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Published On: Wed, Jul 24th, 2019

Debt vs Hybrid Mutual Funds: what are they and which one should you invest in?

Investing in mutual funds is a way of growing money over time. The returns are much higher than what financial institutions can provide since they use “power of compounding” and you can see money growing marginally, over time. With apps and tech enablements being released frequently – investing in mutual funds have become a much easier task – now, it’s on our smartphones too!

It’s universally agreed that the longer you stay invested in mutual funds, the better will be your returns. And an informed mutual fund investor, with a view to making good money on their investments, usually doesn’t look for short term gains and benefits and invests for long term. 

photo/ Gerd Altmann

What does a long term investment look like? 

It could range anywhere between 5+ years to even 20 years. Don’t frown just yet! Because if you want to gain handsome returns on your investments, that’s the kind of investment horizon you need to be looking at. 

But a frequent question that comes up while talking about investing is which funds? 

Now, while the more important job is to start investing, it’s good if you also know the best funds where to invest in. Which is why it is important to understand the different kinds of funds. There are over 10 kinds of mutual funds you can invest in, depending on the kind of growth you want, the industries you want to invest in and what’s your objective. 

In the light of this, let’s have a look at two of the most coveted categories of funds and know about the various ways they differ and what kind of investors prefer each one. 

Hybrid Funds

Hybrid Mutual funds, just going by the title, invests in both equity and debt funds. They are therefore safer to invest in and are a favourite for conservative investors. Here, the debt part of the fund provides safety against market turbulence, making it a dependable choice, especially when the markets are down.

For a smart investor, the split of the equity to debt ratio is a must-know. 

In India, hybrid schemes are mandated to invest 65-80% in equity and the rest in debt. Stability in mutual funds come from the debt component and along with the equity component, which promises good returns, for a new investor, this healthy mix of the two leads to a comfortable investment vehicle.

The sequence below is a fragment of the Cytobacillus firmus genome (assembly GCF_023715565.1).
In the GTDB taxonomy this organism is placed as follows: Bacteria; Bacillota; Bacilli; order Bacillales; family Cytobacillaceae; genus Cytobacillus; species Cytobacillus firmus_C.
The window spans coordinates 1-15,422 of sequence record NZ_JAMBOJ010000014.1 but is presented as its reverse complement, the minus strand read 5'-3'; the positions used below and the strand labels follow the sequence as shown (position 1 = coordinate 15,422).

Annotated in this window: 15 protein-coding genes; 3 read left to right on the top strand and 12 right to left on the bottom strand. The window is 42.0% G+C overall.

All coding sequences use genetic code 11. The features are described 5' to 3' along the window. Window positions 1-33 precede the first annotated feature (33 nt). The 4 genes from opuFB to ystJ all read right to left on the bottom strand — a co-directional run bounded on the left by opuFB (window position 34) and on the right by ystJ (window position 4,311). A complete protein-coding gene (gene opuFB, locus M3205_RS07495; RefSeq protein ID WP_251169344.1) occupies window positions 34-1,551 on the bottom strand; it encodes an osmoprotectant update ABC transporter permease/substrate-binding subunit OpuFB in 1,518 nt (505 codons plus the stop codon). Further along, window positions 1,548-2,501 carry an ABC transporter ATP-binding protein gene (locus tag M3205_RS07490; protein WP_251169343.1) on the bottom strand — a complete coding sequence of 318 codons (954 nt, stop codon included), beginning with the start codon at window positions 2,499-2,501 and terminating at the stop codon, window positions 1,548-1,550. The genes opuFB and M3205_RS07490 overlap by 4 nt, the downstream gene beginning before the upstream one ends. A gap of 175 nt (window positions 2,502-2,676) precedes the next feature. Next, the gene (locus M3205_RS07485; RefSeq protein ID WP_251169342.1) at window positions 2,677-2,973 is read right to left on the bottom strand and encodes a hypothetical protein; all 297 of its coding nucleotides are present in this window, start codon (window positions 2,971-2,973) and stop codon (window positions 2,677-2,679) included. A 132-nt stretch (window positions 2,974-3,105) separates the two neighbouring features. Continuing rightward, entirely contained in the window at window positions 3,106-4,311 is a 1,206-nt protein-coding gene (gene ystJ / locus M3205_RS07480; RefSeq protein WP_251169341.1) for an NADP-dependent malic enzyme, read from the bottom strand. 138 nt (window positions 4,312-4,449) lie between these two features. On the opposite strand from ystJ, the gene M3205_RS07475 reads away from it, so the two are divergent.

Within hybrid funds, there are many different types of funds which differ on the basis of asset allocation. 

Some of the examples include,  Conservative Hybrid Mutual Funds which put 75-90% of assets in debt instruments. Balanced hybrid ones invest in equity and debt with 40-60% in favour of debt. And aggressive funds have an inclination towards equity, with 65-85% in favour of it.

Some of the advantages of investing in a hybrid fund are, firstly, they provide a diversified portfolio as they are safe plus provide a high returns potential. As a result, if the market crashes, the debt investment would even out the equity; if the markets did well, then the equity aspect could marginally increase returns.

Finally, in regards to taxation, hybrid funds with more than 65% equity allocation are taxed as equity funds and those with less than 65% equity as debt funds.

photo/ screenshot YouTube

Debt funds

Debt mutual funds are those that invest in items such as debt securities, money market instruments, treasury bills, corporate bonds, etc. These funds are for investors who are conservative and don’t want equity in their portfolio – in other words, are completely risk averse. They are the kinds who chase high returns by selecting funds with a high Yield to Maturity.

On a scale of funds, they are less risky compared to equity funds but are riskier than hybrid funds.

An investor in a debt fund is a short to medium-term investor. The time span of investment being between overnight to months till 10+years. Because of the breadth of time of investment – there are currently over 10 categories of debt funds, each for a particular intended use case.

The shortest duration debt fund is an overnight one, the longest, a gild fund.

With a debt fund, it is important to know where your fund manager has invested – usually, they do it by credit rating. A higher credit rating translates into a higher chance of regular interest.

There are several aspects an investor should be aware of other than the credit rating aspect. For example, the first and most important, market situation since debt funds are linked to interest rates. Secondly, exit load and expense ratio – know the cost of pulling out your money from a debt fund. While most investors in debt funds do stay long term, if the market is not supportive, they do need to pull out money which would cost.

To conclude, after evaluating the differences and risk propensities, I we think you should be at an advanced position to decide which one should be your investment vehicle. Your choice should always be aligned to your risk appetite, your goals and the time horizon. 

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